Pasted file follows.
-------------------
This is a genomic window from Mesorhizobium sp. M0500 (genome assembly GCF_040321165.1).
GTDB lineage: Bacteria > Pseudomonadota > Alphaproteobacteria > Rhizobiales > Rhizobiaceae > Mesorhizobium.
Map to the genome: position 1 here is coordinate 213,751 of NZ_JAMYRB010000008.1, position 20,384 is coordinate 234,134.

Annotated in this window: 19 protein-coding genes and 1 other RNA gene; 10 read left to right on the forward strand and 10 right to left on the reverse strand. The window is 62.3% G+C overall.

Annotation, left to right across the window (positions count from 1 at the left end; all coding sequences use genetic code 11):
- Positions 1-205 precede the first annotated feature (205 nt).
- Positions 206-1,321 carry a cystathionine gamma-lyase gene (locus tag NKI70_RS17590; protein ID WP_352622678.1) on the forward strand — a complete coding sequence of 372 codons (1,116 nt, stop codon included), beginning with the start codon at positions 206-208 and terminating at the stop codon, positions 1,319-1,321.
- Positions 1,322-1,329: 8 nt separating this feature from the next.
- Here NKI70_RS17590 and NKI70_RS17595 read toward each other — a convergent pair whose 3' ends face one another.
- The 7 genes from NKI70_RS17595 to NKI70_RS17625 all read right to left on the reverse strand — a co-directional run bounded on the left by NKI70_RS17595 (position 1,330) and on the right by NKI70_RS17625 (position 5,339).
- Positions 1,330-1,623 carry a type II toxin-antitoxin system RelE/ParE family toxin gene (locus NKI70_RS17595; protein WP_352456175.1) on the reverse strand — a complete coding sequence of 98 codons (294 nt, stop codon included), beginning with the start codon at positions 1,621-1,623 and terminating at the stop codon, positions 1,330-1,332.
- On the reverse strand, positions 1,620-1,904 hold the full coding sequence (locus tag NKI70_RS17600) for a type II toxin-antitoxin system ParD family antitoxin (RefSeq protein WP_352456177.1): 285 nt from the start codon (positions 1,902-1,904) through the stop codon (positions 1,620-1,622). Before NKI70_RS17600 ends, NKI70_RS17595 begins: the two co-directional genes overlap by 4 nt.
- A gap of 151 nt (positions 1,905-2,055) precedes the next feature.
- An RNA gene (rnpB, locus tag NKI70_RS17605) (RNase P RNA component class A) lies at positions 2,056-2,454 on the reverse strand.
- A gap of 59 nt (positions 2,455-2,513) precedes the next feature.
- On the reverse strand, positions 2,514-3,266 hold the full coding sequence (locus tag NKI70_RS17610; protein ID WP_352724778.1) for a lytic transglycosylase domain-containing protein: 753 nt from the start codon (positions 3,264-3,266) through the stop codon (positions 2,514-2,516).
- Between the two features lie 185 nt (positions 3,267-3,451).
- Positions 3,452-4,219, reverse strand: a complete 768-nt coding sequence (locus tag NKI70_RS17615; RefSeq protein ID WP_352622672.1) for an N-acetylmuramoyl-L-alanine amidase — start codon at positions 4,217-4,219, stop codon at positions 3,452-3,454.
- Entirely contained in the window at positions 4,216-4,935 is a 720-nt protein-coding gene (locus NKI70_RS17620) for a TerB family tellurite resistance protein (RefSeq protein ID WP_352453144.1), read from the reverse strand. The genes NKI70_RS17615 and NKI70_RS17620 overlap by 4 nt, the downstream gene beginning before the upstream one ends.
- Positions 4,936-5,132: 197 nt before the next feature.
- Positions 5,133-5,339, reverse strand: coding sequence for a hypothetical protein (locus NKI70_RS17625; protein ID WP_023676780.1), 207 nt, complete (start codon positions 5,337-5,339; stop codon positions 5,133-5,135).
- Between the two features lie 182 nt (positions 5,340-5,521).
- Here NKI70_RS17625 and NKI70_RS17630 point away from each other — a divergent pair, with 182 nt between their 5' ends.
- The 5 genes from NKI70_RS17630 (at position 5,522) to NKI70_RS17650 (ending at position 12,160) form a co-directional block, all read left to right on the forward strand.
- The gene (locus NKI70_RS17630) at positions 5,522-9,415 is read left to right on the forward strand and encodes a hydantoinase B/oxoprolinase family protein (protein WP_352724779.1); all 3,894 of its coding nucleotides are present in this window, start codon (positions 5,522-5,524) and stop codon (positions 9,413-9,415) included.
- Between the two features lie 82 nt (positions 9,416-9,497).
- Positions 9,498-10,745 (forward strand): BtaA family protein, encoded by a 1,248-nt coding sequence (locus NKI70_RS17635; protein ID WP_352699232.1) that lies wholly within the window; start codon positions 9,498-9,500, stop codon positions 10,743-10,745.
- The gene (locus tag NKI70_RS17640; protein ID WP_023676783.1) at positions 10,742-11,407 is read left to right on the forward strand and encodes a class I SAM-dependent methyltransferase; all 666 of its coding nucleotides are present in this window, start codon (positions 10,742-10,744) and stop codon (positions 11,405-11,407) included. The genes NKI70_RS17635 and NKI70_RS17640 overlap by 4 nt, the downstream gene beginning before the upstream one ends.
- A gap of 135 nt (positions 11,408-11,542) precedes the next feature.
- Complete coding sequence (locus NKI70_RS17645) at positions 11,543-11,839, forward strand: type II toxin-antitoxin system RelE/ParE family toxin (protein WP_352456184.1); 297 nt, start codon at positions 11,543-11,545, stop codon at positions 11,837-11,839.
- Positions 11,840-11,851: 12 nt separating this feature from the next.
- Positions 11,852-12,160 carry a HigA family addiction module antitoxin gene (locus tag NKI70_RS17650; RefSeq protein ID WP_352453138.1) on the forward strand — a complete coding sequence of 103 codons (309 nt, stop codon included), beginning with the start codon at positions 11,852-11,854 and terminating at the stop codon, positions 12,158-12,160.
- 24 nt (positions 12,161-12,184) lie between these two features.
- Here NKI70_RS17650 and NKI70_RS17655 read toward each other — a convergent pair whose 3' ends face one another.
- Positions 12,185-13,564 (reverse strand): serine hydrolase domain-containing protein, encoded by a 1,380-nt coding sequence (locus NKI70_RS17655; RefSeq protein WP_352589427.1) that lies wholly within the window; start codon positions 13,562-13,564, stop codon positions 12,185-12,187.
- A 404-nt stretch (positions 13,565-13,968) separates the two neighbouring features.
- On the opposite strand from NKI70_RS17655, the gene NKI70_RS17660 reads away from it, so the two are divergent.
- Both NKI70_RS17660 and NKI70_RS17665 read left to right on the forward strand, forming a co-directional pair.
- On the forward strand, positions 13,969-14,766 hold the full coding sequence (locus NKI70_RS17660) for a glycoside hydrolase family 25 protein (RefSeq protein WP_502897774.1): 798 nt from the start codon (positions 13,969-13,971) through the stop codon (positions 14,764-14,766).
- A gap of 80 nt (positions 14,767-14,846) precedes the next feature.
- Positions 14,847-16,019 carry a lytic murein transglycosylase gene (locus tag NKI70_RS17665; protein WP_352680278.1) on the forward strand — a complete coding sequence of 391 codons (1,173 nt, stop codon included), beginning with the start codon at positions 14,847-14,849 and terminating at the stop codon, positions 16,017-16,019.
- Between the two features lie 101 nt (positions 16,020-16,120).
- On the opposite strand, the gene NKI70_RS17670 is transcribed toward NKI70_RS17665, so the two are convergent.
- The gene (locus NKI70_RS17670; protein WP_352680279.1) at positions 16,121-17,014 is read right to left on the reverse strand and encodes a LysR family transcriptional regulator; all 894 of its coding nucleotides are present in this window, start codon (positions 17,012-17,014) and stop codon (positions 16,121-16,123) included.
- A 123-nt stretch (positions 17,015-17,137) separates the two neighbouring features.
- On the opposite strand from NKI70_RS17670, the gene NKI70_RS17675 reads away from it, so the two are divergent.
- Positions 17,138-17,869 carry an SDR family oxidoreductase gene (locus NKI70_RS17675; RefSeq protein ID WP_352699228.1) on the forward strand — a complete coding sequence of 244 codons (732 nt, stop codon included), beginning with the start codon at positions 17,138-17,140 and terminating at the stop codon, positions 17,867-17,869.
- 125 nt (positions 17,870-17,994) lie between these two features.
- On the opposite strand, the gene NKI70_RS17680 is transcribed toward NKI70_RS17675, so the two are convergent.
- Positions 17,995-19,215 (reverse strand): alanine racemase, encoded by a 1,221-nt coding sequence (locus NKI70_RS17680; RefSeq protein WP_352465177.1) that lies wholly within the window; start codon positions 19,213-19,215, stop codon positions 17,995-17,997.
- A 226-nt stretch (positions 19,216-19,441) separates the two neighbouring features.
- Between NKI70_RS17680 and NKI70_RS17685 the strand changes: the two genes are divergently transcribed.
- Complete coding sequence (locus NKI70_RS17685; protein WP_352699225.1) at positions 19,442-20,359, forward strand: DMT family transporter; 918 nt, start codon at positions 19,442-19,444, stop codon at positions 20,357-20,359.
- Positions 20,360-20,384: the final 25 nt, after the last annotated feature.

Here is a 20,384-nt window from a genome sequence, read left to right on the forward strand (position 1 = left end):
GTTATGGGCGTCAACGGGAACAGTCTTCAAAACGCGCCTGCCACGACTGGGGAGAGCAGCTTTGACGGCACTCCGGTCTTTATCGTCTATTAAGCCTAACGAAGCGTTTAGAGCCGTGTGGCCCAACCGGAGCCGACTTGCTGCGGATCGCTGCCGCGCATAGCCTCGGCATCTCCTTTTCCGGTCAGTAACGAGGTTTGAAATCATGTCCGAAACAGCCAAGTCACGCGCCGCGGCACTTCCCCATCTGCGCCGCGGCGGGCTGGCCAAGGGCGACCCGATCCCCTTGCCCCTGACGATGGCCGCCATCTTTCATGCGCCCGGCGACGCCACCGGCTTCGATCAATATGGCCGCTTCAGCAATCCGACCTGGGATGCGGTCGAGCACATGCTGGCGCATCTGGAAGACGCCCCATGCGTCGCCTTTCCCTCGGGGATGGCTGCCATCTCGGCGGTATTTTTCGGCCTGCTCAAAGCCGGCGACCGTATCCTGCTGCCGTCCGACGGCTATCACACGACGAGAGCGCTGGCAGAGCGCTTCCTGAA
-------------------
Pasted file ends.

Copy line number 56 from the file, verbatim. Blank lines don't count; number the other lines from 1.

GTTATGGGCGTCAACGGGAACAGTCTTCAAAACGCGCCTGCCACGACTGGGGAGAGCAGCTTTGACGGCACTCCGGTCTTTATCGTCTATTAAGCCTAACGAAGCGTTTAGAGCCGTGTGGCCCAACCGGAGCCGACTTGCTGCGGATCGCTGCCGCGCATAGCCTCGGCATCTCCTTTTCCGGTCAGTAACGAGGTTTGAAATCATGTCCGAAACAGCCAAGTCACGCGCCGCGGCACTTCCCCATCTGCGCCGCGGCGGGCTGGCCAAGGGCGACCCGATCCCCTTGCCCCTGACGATGGCCGCCATCTTTCATGCGCCCGGCGACGCCACCGGCTTCGATCAATATGGCCGCTTCAGCAATCCGACCTGGGATGCGGTCGAGCACATGCTGGCGCATCTGGAAGACGCCCCATGCGTCGCCTTTCCCTCGGGGATGGCTGCCATCTCGGCGGTATTTTTCGGCCTGCTCAAAGCCGGCGACCGTATCCTGCTGCCGTCCGACGGCTATCACACGACGAGAGCGCTGGCAGAGCGCTTCCTGAA